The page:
Generosity is an awesome quality in general. So it follows that those people would have healthy, happier marriages. It’s just like cooking. If you start with quality ingredients, you’re more likely to get a healthy, delicious result. The same is true for quality people.

  2. says

    I loved this piece in the NY Times today and thought of blogging on it but you beat me to it! I completely agree with the generosity = happy marriage equation. My husband and I always pour a cup for the other when making coffee. It’s amazing how meaningful that one simple act is.

  3. Robert says

    I think generosity is only one of the many love reinforcing mechanisms necessary for a successful relationship. Perhaps it is an “icing on the cake” kind of thing, a small visual indicator to the partner, and those external to the relationship, of the regard held. But if the underlying foundation is not in place it is no substitute, and it may well be employed as a means of fooling yourself and your partner about what you do/don’t have.

    There is a book called The Five Love Languages which says that people can express or expect love through Words of Affirmation, Quality Time, Receiving Gifts, Acts of Service (generosity), and Physical Touch. To me, these are all in the same league – nice to have as love complements, but by themselves in no sense a replacement for deep regard, emotion and commitment.

    But when you know the foundation is sound, all of these can make it ever so much sweeter!

  4. says

    My Love Language is Touch. Sweetheart’s is Quality Time with Acts of Service a close second. I don’t think either of us care about gifts and words of affirmation are nice and all but they just don’t rise to the level of being the end all of love.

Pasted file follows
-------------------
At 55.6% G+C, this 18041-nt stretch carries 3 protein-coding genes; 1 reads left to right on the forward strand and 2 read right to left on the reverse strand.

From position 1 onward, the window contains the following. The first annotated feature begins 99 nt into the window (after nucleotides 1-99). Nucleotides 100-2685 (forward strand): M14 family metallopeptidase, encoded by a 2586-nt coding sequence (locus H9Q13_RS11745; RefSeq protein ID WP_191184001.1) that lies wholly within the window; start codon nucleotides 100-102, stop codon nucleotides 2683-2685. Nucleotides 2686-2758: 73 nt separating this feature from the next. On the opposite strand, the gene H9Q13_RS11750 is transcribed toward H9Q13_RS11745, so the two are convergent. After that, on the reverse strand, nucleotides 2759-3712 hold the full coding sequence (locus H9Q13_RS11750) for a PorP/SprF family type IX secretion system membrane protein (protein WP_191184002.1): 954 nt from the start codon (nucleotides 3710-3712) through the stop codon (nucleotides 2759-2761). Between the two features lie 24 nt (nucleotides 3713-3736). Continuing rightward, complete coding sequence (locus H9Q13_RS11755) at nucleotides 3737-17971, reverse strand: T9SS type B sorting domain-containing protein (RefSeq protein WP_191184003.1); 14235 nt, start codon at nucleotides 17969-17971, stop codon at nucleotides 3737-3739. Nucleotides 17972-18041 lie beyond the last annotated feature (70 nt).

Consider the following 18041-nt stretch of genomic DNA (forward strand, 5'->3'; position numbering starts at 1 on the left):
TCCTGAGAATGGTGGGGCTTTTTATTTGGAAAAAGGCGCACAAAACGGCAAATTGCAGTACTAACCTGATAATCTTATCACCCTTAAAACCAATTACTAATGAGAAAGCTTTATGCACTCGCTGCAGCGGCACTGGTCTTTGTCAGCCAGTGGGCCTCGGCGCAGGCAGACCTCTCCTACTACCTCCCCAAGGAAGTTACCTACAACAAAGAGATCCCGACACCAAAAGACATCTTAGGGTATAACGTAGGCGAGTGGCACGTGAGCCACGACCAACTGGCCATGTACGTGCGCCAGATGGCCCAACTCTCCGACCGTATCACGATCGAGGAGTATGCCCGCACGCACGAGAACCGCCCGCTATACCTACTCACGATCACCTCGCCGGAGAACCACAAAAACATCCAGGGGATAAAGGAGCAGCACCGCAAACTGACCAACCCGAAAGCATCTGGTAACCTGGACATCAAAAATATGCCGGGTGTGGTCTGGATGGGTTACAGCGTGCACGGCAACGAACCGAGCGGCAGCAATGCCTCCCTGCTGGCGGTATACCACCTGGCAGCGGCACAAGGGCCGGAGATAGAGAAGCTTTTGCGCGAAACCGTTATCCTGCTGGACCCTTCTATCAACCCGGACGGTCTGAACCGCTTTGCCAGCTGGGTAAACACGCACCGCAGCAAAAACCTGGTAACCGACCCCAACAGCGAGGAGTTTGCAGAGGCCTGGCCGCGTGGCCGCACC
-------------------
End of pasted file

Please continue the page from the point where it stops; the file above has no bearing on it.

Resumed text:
But the generosity. Oh it is wonderful. I don’t know if it is something I think about until it is given and then I melt.

    The other day we were getting ready to leave for our final couples meeting iwth the adoption social worker (next is the physical home study!!!). I had been upstairs working and had my little space heater running. Money is beyond tight and we only run the heat when I’m going on the stair machine or for a brief period in the evnings–and not every evening. Well we were going to be leaving, so no heat. He took an extra portable heater I use for going on the stair machine and heated the bathroom with it–in prep for me taking a shower. I have extreme sensitivity to cold–my fingers, toes and nose can be little ice blocks in 70 or even 80 degree sun. When I got down and saw what he was doing I melted. It meant so much. He had done it just for me, without my asking and as a surprise. That tiny gesture made my day and I bragged to others about it. The icing on the cake, I guess since it was extra. But it is those little extras that create the melt-your-heart memories.

  5. says

    Good things to cultivate and practice—in and out of marriage: affection and kind touch communicates closeness and love when words, if we’re fearful or hurt, tend only to fuel our distrust and isolation. Relationship poison is contempt (eye rolling, exasperated sighs, condescension) and the balm is just as you generously offer it up here. If we keep in mind that fear leads to meanness, we might not take meanness a personally and instead learn that we can be the parents, the bigger one in the difficult moment in a marriage, or other relationship—and reap the rewards of more closeness, fun and good cheer. Let’s do it—let’s strive for affection and generosity across the board (and hope it brings optimal sex in the bed).

  6. says

    Shared generosity is a key element in good, stable relationships. Marriage is perhaps the best example. It really works for Fran and me. Fortunately, we are well matched in this. That’s good, because we can get into extreme debates about very obscure (to most people) topics. (Will “extreme debates” ever replace “extreme sports” for public interest?) I’ll copy from Fran’s Facebook yesterday (the immediate stimulus was discussion of her weekend workshop):

    I am so grateful for my husband’s support, trust, encouragement and love as I struggle to learn and challenge myself to become the person I need to be.